On November 9, 2012, a federal District Court in Washington certified a national class and a Washington state sub-class in an action alleging that Papa John’s International, Inc. (“Papa John’s”) violated the Telephone Consumer Protection Act (“TCPA”) by sending unsolicited text messages advertising its pizza products. The court determined that plaintiffs had standing and satisfied all other requirements for class certification.
The TCPA is a federal privacy law that imposes restrictions on telephone solicitations, including telemarketing calls and text messages. Plaintiffs alleged that Papa John’s and its franchisees sent customers unsolicited text messages with promotional codes for future purchases of Papa John’s products. Furthermore, plaintiffs claimed that Papa John’s did not obtain customers’ consent before sending the text messages.
According to the complaint, certain Papa John’s franchisees provided the marketing company OnTime4U with lists of telephone numbers of individuals who had purchased pizza from them. OnTime4U then sent text messages advertising Papa John’s products and services to the cell phone numbers on those lists. Although there was no evidence that Papa John’s directly contracted with OnTime4U, the court observed that preliminary discovery supported plaintiffs’ claim that Papa John’s directed, encouraged and authorized its franchisees to use OnTime4U’s services. The class certification was based in part on the court’s determination that assessing liability will involve common questions of law and fact, including whether an “established business relationship” between Papa John’s and the customers would be a defense to sending unsolicited texts without express consent under the TCPA.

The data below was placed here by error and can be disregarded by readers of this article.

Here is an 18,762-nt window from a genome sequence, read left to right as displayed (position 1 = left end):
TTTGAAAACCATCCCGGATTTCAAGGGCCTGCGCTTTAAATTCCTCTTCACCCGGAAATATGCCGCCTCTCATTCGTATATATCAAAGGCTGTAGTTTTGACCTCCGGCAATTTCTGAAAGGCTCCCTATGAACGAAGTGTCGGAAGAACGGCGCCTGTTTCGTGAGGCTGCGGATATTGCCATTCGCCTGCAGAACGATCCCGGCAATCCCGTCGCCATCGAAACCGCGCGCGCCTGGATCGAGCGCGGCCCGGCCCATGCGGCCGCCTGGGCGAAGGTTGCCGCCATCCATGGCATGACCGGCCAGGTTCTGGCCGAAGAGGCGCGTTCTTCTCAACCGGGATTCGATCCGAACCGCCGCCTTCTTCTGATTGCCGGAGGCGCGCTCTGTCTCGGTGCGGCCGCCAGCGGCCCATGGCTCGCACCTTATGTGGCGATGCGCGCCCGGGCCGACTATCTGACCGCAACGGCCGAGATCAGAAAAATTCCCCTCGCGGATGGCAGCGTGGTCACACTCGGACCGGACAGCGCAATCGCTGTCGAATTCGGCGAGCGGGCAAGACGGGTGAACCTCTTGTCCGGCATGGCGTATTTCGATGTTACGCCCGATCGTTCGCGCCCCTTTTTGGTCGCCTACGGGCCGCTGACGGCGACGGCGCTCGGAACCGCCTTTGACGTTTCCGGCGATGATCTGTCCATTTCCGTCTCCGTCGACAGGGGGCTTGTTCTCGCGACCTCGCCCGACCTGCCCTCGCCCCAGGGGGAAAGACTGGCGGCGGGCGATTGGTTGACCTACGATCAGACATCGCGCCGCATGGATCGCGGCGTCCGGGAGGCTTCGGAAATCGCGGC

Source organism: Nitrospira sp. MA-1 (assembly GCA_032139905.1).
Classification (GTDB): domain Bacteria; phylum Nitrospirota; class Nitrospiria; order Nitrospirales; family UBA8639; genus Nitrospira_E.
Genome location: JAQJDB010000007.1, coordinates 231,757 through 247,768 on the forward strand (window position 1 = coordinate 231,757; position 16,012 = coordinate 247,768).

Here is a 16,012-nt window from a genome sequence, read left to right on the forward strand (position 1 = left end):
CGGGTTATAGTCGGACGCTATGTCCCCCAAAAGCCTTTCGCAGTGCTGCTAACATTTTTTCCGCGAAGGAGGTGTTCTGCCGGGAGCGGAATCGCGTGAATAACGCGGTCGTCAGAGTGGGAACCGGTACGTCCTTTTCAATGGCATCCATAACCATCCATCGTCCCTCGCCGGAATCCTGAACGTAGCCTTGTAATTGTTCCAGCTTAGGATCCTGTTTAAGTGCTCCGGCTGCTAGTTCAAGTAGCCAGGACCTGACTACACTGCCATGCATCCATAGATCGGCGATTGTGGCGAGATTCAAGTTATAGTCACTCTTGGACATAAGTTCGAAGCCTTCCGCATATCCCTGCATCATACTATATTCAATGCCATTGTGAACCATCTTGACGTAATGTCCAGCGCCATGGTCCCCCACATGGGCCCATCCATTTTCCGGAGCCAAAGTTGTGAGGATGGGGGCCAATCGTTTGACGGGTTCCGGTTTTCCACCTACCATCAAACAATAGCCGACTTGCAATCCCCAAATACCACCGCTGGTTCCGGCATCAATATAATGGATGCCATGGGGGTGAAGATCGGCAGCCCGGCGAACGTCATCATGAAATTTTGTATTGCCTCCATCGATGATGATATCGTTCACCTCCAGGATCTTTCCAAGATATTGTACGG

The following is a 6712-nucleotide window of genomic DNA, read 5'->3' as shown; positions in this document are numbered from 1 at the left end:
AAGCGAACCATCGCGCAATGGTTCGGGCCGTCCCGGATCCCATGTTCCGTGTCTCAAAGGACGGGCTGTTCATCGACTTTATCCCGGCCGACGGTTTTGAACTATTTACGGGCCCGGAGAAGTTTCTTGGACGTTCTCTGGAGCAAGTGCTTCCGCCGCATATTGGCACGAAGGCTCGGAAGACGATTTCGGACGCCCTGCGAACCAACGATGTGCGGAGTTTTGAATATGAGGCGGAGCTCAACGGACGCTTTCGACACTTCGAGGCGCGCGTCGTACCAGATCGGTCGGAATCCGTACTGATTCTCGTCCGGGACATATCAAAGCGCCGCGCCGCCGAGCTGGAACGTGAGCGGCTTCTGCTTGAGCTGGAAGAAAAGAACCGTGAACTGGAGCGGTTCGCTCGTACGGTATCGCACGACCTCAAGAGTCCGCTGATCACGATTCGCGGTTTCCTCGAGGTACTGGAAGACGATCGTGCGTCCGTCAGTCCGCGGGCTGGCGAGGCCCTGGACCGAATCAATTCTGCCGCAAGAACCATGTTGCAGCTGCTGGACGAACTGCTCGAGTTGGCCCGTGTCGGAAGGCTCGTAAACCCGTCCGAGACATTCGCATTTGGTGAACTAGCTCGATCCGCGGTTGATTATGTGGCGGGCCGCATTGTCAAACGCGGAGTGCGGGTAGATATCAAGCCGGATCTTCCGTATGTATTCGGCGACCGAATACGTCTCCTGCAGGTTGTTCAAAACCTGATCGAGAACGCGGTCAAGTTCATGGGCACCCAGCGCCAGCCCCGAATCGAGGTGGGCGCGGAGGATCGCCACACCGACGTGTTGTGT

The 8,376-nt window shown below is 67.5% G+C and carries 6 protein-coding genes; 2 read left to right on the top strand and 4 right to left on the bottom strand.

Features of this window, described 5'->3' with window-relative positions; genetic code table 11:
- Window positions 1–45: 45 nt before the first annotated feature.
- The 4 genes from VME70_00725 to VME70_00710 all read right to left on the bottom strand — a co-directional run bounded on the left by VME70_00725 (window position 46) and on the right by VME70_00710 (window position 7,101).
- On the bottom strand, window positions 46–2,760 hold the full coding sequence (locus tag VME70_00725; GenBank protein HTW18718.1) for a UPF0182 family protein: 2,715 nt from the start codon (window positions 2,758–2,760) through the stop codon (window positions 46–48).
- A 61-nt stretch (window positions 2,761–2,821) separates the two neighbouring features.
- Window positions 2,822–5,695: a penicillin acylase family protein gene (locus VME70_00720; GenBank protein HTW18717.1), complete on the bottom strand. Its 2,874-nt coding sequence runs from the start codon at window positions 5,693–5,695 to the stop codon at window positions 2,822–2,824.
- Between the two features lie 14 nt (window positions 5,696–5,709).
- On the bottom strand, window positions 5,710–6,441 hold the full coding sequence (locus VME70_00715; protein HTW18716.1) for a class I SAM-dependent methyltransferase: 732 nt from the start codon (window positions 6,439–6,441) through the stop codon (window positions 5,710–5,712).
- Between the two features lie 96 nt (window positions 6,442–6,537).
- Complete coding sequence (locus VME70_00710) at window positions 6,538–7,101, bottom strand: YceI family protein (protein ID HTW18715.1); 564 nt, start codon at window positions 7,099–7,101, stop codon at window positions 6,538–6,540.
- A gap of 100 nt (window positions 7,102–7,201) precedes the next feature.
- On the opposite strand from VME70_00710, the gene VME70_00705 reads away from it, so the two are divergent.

Read our previous coverage of class action suits alleging violations of the TCPA.